I’ve heard from people over and over that they are starting to have doubts about Facebook marketing. It was hard enough to get people to like their pages in the first place, and after they had worked so hard to earn fans, Facebook changed the algorithm so fan page updates were no longer showing up in their followers’ newsfeed, unless they paid to play. In fact, in a 2014 Ogilvy@Social study, the organic reach of brand pages has decreased to 6% in February 2014 from 49% at the peak. If you are “unlucky” enough to have garnered over 500,000 likes, your organic reach would have been non-existent, at a mere 2%.

Facebook had advised brands to pay for the reach and engagement. However, when the brands pulled the plug to promote pages or boost posts, there seemed to be many “fake likes” from people who from like farms in developing countries. You can’t even bypass the fake likes even if you ONLY target the U.S. or Canada.

This video illustrates the problem very well.

Have you been bothered by the same discovery?

Here are my top five observations:

1. If you’re starting afresh, it almost makes no sense to start a new Facebook fan page for marketing purposes.

Why? For reasons stated above. Sure, you can still try to optimize your Facebook posts based on your audience preference, time of day, and day of the week, but you’ll have to dedicate a lot of time for uncertain results.

Look at it this way: you have limited time and budget, wouldn’t you want to double down on what you are certain would work?

Also, we know cat memes get shared like crazy. It may help with your engagement if you share it with your followers. But unless you’re selling cat-related products or services, would posting cat pictures contribute to your bottom line?

2. However, your page could be a great place for customer service.

One advantage (or challenge) of having a Facebook is the openness. Essentially anyone can comment, compliment or complain about your offers. When you actually take care of your customer’s inquiries out in the open, it definitely sends positive signals indicating the outstanding customer service you’re providing. When people do comment on your products or services on social media, respond immediately.

On the flip side, there will always be internet trolls, and deleting customer complaints could backfire.

3. Facebook could still be a great place for personal branding. (Robert Scoble)

Some people, like Robert Scoble, are the model examples of how to use Facebook to engage with true fans. Robert Scoble is the top evangelist of Rackspace, a trusted tech news source, and a social media darling. As he is dearly referred as “Scobleizer”, he uses his actual personal page and made everything public. He has always been transparent, and, and real, sharing all the productivity tips, managing social media, and latest news in the Valley.

Or like my very good friend Nora Poggie who’s the producer of She Started It, a documentary about the rise of women tech entrepreneurs in the U.S. and Europe. She uses Facebook as Linkedin, connecting with everyone, either for professional or personal reasons, and keeping us updated about her film production progress, or crowd funding campaigns. By the way, her Indiegogo campaign is going strong: she’s almost reached 1/3 of her goals in 4 days, thanks to her supportive network. This is definitely a success story of utilizing her social capital, especially on Facebook.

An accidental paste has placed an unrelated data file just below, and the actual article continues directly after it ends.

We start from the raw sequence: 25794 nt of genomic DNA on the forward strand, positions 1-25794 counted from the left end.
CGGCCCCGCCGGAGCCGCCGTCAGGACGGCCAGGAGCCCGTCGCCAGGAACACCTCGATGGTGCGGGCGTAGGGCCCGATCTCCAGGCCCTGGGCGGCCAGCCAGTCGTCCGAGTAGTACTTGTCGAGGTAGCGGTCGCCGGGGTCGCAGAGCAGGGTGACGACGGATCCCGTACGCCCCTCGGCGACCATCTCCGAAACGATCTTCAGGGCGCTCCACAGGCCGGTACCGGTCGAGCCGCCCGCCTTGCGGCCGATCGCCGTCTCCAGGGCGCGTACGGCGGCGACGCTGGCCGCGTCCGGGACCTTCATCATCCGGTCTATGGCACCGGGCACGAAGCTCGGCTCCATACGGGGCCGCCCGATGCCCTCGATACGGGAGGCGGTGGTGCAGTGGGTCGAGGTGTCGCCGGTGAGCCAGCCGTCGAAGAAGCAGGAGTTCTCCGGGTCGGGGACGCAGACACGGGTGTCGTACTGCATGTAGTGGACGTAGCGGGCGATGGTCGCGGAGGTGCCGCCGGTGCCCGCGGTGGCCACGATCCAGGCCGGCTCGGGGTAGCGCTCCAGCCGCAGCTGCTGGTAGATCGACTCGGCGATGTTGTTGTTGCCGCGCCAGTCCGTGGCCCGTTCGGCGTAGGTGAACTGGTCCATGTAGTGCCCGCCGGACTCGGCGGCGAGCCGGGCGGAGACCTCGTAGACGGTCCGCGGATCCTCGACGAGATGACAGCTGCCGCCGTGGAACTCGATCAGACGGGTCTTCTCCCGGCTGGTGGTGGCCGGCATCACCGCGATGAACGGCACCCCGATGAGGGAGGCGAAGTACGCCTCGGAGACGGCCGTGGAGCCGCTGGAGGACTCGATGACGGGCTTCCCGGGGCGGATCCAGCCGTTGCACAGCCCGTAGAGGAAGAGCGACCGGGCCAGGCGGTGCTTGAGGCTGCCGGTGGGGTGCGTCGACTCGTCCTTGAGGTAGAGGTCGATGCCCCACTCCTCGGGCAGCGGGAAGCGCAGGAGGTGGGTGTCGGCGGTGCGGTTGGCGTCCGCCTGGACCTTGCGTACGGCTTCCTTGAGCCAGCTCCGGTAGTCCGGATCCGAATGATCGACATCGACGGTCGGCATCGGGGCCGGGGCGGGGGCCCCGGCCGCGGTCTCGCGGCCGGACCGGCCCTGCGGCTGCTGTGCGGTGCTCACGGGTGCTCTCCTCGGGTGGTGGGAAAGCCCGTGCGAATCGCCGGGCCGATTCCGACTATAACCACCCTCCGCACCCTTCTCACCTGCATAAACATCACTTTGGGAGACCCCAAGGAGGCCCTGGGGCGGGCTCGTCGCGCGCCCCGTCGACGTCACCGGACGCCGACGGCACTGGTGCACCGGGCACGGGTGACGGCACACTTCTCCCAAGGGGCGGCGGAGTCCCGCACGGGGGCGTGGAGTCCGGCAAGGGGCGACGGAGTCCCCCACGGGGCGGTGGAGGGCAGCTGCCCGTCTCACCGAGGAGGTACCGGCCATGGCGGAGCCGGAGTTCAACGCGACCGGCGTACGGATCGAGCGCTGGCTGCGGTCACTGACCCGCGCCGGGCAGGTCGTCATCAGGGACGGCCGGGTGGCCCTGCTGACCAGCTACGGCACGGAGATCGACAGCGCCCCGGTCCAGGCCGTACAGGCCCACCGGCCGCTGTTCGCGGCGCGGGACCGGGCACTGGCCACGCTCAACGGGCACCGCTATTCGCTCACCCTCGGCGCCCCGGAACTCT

4. Join existing communities (but you don’t own the data!) rather than creating new communities

One of things that make Facebook an attractive platform is the communities one could create. Anyone can create groups or pages in seconds. However, starting a community from the ground up to get to enough members is already difficult, let along managing a community. The last time I checked, lots of companies are still looking for social media managers. It IS a full-time job to be close and personal with a community of members.

You can always join existing communities. You may think that following community rules set up by others is a drawback, but we are not supposed to be salesy or spammy on Facebook in the first place. Case in point: Farmville invites. There are (still) many people in the game, but we all hate receiving requests or notifications even if those requests are from friends.

One community I recently joined is called “Savvy Business Owners”. It is friendly and warm community full of vibrant discussions among women entrepreneurs, sharing their stories and support for each other.  People are always asking for advise and help in the community, and it’s a perfect opportunity to promote yourself without being spammy.

One note of caution: before jumping into the hoop, know that nothing you do on Facebook belongs to you. All the data and activities about your community? It belongs to Facebook. When they decide to change the platform in any case, there is no way to “download” the data for further analysis.

5. It depends. Are you planning on setting up an F-commerce store?

One scenario I could see Facebook working for a business is when you setup a Facebook shop. F-commerce is relatively new, but if Facebook is getting a kickback, they would have more incentive to drive real customers to your store. Buy Button is already appearing on some pages. 

To conclude: only you know if spending time and money on Facebook makes sense. Always ask yourself first why you want more likes and engagement. Do likes and comments in any way help contributing to the bottome line? If not, they are just pretty numbers, and you may be better off focusing on what really works for you, i.e. optimizing conversion rate on your website.

Comment